Florence Engasser, NestaA new artistic approach to virtual reality
VR will have an even more radical impact on the creation of new works of art. It will change the way people make art, giving it a new sense of space and dimension, making it more collaborative and more like a game. With the launch in April 2016 of Tilt Brush, an application using a VR headset and motion-tracking controllers as paintbrushes, Google initiated this revolution. It enables users to paint life-size three-dimensional brush strokes in a virtual space, or in a way, to create a sculpture by painting.

VR transforms the creative experience. Creating in a virtual three-dimensional space helps make the process more intuitive and natural than painting in two dimensions. It also gives the tool great potential to be used as a platform in museums or galleries to create elaborate art installations, such as the 2016 Björk Digital exhibition at Somerset House. The Icelandic artist chose VR because of its unique ability to facilitate interactions between different forms of art – in her case music and visual arts – and between artist and audience.

Warren Lester,  Vicon Content distribution and evolution 
Over the last several years there have been substantial improvements to the graphic processing abilities of standard off the shelf computers. Likewise the tools used for creating VR content have become much more accessible to the mass market over the last two years. The industry is now starting to see a rise in content produced by individuals and the public, rather than by games companies and large studios. This increase has been driven by the availability and cost of game engines such as Unreal and Unity.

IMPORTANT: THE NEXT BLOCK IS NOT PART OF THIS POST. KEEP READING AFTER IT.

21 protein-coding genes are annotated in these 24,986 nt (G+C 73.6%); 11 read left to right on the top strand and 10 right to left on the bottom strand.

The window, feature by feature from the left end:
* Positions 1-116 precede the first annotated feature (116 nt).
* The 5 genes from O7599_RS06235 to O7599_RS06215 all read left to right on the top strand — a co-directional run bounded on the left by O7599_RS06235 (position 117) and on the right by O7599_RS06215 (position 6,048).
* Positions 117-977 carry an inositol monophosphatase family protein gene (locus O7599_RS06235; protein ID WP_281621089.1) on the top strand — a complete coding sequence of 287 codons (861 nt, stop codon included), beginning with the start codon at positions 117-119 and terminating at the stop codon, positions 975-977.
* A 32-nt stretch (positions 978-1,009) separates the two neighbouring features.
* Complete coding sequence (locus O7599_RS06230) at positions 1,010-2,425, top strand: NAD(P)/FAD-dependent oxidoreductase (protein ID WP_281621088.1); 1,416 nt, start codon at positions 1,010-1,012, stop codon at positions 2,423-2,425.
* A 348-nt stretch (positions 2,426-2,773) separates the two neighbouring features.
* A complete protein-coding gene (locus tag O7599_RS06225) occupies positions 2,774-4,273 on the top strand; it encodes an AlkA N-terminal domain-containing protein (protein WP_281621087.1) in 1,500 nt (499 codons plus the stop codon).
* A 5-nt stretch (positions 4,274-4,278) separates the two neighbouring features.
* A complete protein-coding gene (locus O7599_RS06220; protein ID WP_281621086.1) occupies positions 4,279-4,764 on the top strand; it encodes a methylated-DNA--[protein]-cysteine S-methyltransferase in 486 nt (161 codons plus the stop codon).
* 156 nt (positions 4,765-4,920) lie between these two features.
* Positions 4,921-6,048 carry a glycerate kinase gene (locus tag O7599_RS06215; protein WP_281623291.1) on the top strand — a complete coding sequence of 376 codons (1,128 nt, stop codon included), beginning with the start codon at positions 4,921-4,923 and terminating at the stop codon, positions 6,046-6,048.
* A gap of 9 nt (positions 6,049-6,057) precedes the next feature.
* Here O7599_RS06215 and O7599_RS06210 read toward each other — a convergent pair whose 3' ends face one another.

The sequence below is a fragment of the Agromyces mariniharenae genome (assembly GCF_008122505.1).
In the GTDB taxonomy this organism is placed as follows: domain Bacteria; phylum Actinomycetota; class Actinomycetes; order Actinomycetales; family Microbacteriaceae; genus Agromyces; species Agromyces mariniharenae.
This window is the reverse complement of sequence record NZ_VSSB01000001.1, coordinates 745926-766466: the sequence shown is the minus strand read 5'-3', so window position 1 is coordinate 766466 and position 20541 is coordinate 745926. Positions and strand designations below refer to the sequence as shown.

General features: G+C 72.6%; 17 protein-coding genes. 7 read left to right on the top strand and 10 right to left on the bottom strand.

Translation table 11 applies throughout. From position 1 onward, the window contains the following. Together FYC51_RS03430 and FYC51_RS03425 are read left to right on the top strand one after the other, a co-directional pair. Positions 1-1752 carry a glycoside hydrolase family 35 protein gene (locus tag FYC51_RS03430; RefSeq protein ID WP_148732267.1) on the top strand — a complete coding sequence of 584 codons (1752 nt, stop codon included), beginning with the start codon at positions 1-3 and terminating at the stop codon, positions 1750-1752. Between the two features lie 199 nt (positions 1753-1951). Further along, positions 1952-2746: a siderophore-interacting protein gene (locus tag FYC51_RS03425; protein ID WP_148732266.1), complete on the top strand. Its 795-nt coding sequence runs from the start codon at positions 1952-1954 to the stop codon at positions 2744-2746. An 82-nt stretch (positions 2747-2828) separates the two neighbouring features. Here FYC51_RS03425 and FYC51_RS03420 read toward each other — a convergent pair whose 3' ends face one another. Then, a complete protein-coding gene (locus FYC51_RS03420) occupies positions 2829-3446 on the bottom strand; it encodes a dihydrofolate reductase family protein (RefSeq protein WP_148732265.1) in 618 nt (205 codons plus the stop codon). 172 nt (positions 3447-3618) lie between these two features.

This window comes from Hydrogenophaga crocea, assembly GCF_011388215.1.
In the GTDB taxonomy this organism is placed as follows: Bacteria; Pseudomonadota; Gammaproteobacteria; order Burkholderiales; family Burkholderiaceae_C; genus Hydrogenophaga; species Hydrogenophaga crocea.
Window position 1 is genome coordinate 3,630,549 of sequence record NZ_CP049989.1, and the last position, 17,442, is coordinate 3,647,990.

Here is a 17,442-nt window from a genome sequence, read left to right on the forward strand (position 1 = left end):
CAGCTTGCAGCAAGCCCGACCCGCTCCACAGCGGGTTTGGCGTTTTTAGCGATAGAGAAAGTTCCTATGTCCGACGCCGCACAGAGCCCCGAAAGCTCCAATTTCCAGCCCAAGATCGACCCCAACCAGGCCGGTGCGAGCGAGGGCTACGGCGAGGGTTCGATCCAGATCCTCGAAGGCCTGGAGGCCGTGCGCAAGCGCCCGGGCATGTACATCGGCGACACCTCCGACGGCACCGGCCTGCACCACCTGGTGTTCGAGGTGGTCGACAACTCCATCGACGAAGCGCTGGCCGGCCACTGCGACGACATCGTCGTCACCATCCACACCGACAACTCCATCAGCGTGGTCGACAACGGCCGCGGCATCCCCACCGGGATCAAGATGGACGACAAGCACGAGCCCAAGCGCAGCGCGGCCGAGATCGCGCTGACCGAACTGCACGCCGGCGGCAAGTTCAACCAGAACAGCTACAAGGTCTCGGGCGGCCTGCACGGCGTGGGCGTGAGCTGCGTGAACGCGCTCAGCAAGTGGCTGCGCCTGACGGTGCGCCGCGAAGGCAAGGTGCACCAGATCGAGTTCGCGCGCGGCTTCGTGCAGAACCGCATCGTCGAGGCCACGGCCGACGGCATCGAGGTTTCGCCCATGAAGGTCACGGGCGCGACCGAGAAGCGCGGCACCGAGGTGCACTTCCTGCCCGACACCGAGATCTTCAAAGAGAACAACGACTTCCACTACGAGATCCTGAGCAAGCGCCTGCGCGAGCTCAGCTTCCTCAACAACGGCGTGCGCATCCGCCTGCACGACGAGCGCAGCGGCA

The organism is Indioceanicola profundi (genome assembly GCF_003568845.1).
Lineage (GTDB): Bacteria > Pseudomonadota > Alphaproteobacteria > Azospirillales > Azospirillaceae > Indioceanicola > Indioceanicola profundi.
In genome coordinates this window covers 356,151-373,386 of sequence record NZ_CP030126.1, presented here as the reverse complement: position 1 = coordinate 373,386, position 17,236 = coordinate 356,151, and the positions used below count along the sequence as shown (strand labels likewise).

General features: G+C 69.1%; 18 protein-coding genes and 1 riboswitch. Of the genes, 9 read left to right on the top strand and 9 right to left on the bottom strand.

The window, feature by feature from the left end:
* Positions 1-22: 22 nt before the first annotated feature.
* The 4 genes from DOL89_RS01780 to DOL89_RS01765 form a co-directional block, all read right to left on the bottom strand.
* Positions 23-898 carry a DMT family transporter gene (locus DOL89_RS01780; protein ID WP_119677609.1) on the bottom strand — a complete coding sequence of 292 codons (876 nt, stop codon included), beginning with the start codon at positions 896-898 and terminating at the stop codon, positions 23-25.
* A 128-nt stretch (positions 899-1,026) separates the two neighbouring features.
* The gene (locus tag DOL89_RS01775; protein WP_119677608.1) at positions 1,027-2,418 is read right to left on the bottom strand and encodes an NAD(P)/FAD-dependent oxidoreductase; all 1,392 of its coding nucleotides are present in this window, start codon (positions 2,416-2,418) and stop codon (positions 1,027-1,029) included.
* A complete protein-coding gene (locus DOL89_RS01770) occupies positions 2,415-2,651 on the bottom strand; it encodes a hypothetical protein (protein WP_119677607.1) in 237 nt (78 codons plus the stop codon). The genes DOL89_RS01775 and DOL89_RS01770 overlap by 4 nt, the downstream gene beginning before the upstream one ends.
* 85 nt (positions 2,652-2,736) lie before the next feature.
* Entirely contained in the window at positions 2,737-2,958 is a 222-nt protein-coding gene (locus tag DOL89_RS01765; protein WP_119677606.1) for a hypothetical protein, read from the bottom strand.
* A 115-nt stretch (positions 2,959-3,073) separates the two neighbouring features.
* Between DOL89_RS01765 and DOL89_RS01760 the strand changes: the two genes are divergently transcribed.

It’s likely the VR industry will see further content created by individuals and smaller developers. This trend has already happened within mobile app development, a large quantity of content available on major app stores such as Apple and Android is created by smaller companies. This is an extremely successful way of distributing content and it could easily be replicated for the VR industry. Making VR content easily delivered to consumers, as well as providing smaller developers with the chance to gain the maximum publicity for their content.

Jonathan Wagstaff, CONTEXTVR and eSports
The world of eSports will continue to grow in both popularity and recognition, as a movie is planned starring Will Ferrell on the burgeoning phenomenon. Vendors and retailers will pay more attention to PC gaming as the category offers them the chance to make up for losses in a sector which has been declining in the last few years. High average selling prices for gaming products, excellent attach rates and margins for gaming accessories, and the availability of unsecured consumer borrowing will be major drivers. Virtual reality will also continue to grow in the consumer space, although still at a modest pace. However we expect to see more HMDs going into the B2B and corporate reseller channels for which products such as the Hololens are a gift.